At the pre-inauguration poetry reading at Rebecca’s Books on Monday night, a spirited standing-room-only event, one of the African American readers whose name I didn’t catch read her poem written during the primary campaign. She expressed her initial discomfort with Barack Obama as a man who did look like her, but whose cultural experience had been very different. She said she’d reconciled her feelings by remembering that he’d chosen a wife and mother for his children from among the African American descendants of slaves like herself. The Obama family pulls together all the varied fabrics of the American heritage as the patchwork quilt which the president described in his speech.
The speech itself was the best short-word speech I’ve ever heard. There are two kinds of speechs, short-word and long-word speeches. Long-word speeches, replete with fulsomely turned phrases using polysyllabic Latinate words, are designed to inspire and uplift in a general way. Short-word speeches serve as marching orders, signaling that it’s time to shift from contemplation to action.
An unreconstructed leftist of my acquaintance, spiritual kin to Katha Pollitt’s ex The Last Marxist, was heard to complain that Obama didn’t provide a laundry list of specific programs that he was going to put forward. Well, no, that wouldn’t have been suited to a largely ceremonial occasion, but by delivering a bare-bones short-word speech the president made it clear that the real work would begin very soon.
I heard some fellow called Rick opining on NPR that he himself would have written a fancier speech. He also said that it was nice that Aretha had sung “America the Beautiful” in a jazz style. Since she actually sang “My Country ‘Tis of Thee” with a gospel flavor, I resolved never to hire Rick to report for the Planet. The interviewer later identified “Rick” as former Clinton speechwriter Hendrik Hertzberg, now a New Yorker writer and editor, so probably we won’t have to face turning him down for a job here.
Old Rick’s a pretty good writer himself, and his temptation to write a long-word speech would have been strong if he’d been working for Obama. Good short-word speeches are very hard to do well, but when they work, as this one did, they’re powerful in a way that flowery prose can never be. But they don’t provide many pull-quotes.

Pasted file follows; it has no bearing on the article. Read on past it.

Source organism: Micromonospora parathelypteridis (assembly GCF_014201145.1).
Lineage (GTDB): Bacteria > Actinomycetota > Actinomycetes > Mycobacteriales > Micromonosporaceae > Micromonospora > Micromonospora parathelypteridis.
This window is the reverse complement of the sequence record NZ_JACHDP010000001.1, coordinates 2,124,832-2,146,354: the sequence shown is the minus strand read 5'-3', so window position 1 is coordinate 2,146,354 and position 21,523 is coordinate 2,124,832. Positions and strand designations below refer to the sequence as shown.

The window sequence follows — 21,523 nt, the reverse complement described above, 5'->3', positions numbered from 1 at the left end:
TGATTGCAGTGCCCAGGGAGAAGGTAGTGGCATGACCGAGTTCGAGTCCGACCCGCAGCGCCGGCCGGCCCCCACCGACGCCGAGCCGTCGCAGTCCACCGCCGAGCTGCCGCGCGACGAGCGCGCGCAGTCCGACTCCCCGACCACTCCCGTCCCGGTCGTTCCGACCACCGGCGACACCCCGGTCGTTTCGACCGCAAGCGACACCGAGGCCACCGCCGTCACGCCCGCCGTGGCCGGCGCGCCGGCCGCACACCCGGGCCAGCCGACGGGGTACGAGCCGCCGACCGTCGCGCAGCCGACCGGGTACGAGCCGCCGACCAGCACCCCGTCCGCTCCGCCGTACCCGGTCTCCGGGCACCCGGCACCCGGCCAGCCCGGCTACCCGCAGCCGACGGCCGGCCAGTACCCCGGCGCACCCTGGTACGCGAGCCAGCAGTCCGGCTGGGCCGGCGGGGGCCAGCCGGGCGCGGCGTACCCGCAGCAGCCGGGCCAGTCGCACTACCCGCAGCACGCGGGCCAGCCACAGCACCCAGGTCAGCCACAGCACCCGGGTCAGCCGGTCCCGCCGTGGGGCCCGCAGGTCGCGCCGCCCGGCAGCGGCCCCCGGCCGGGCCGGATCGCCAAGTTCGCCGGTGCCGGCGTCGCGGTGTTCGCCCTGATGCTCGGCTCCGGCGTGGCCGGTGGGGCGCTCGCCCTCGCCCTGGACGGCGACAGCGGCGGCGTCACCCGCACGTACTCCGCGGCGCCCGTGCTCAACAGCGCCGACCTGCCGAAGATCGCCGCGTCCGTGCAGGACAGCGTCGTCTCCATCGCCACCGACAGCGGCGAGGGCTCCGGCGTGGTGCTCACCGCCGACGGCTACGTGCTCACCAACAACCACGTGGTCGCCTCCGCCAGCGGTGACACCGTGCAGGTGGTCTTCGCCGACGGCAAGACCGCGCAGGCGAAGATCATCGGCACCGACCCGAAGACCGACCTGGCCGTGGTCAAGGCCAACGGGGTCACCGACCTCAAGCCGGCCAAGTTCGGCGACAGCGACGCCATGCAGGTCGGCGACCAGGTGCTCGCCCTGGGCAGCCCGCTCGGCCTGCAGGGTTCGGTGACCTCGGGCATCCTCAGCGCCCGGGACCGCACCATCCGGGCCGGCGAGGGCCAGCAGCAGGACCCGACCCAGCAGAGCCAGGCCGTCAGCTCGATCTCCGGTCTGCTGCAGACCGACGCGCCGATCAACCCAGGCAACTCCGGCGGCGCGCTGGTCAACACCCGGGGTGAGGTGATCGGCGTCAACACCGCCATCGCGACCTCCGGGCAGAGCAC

About the specifics: We noticed in our group that Obama promised to “forge a hard-earned peace in Afghanistan.” That’s new, and a distinct improvement over his campaign rhetoric which spoke much more of victory, an impossible goal.
He didn’t mention Gaza, but an Israeli-American friend who keeps in touch with his old country via the Internet said that commentators there for the last two weeks have been reporting that Israeli leaders sought one more week of fighting to “clean up” Gaza, but continuing Defense Secretary Gates told them emphatically that American acquiescence to the invasion would end on Inauguration Day.
This story never made any American paper that I saw, but according to Wednesday’s Los Angeles Times, “Israel finished pulling its forces out of the Gaza Strip today, timing the withdrawal to President Obama’s first full day in office.” So it might be true.
Has the Millenium finally arrived? As we remember it, the chronological millenium came and went with no sounding of trumpets as G.W. Bush grabbed the White House.
Obama’s fully legitimate accession to the presidency will probably not produce the major transformation of society after which all things will be changed, eagerly anticipated by millenarian religious groups. At moments on Tuesday, especially as he danced with Michelle at events which looked a lot like high school proms, he looked mighty young for the job, and I remembered that he was a classmate of my daughter’s at Columbia. But he’s off to a good start. After all, it’s not that he’s young, it’s that those of us who have been fighting in the trenches for the last half-century are starting to get a bit old. I wouldn’t exactly say we could retire and let him do all the work from now on, but we might be able to kick back a little from time to time.